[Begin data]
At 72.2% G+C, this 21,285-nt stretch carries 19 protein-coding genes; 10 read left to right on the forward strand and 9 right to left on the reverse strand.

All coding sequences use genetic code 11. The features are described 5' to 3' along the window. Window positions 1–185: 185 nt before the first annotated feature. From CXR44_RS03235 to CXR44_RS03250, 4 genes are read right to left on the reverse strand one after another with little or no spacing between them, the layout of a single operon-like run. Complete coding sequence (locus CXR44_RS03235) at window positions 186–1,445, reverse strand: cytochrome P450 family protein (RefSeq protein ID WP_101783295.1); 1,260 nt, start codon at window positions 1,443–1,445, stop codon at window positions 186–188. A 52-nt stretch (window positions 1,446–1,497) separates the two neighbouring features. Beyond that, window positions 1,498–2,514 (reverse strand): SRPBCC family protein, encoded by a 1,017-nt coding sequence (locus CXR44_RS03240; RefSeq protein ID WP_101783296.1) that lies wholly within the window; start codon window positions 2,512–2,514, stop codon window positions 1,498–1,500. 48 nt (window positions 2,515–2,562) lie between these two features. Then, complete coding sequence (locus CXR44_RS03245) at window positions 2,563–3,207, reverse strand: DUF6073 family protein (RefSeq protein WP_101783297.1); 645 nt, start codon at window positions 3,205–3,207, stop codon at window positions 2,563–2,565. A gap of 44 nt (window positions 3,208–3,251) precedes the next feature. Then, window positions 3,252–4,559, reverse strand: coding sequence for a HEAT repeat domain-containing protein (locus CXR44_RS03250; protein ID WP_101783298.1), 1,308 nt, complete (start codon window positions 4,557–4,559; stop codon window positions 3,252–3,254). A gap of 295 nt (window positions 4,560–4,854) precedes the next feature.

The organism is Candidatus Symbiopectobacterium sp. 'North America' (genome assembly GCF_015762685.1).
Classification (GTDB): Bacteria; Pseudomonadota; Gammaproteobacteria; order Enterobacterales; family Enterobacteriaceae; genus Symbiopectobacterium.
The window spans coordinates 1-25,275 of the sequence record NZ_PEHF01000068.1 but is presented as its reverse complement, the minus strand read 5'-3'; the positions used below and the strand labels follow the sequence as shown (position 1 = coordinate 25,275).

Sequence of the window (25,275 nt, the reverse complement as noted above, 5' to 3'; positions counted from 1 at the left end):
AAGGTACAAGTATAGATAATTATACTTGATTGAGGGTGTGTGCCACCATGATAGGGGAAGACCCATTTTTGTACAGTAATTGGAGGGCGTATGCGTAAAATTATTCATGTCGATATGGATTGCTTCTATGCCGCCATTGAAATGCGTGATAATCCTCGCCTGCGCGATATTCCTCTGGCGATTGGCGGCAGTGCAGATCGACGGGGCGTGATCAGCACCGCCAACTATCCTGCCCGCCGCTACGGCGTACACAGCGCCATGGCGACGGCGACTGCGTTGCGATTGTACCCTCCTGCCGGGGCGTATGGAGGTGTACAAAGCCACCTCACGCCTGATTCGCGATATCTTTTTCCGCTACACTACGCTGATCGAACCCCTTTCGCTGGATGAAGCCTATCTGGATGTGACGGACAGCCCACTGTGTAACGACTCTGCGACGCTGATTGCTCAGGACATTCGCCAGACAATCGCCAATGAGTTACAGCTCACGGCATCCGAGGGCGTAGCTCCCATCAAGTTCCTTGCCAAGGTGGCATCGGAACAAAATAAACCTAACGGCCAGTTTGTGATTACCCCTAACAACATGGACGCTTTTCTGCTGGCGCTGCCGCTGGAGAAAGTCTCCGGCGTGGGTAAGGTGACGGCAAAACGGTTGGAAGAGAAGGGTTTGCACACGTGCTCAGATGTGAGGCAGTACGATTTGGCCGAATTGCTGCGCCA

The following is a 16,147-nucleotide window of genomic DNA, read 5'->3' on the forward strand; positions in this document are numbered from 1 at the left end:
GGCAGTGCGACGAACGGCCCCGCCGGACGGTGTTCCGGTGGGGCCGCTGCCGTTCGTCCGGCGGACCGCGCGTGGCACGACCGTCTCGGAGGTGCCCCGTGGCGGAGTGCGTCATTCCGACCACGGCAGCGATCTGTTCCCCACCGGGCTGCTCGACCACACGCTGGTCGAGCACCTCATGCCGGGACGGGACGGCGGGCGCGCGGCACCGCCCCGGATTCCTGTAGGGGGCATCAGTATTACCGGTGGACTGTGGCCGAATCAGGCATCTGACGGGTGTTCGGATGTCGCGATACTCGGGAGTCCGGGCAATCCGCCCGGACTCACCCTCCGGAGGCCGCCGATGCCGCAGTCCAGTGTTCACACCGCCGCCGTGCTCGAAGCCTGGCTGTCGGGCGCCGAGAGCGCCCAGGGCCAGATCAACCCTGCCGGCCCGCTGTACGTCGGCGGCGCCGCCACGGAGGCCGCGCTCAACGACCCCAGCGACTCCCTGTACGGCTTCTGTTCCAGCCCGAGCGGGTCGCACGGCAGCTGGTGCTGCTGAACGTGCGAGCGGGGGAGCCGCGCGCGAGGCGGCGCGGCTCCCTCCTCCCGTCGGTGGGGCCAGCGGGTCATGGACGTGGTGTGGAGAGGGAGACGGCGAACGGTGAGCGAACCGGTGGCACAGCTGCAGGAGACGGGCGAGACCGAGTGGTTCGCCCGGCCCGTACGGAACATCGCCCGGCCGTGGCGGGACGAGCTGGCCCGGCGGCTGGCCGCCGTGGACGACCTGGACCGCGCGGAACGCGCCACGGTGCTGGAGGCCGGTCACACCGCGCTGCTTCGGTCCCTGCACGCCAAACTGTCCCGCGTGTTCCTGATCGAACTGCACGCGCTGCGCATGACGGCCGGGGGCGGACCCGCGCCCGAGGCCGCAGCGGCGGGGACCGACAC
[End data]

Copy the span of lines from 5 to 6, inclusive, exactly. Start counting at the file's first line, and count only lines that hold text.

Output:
The window spans coordinates 1-25,275 of the sequence record NZ_PEHF01000068.1 but is presented as its reverse complement, the minus strand read 5'-3'; the positions used below and the strand labels follow the sequence as shown (position 1 = coordinate 25,275).

Sequence of the window (25,275 nt, the reverse complement as noted above, 5' to 3'; positions counted from 1 at the left end):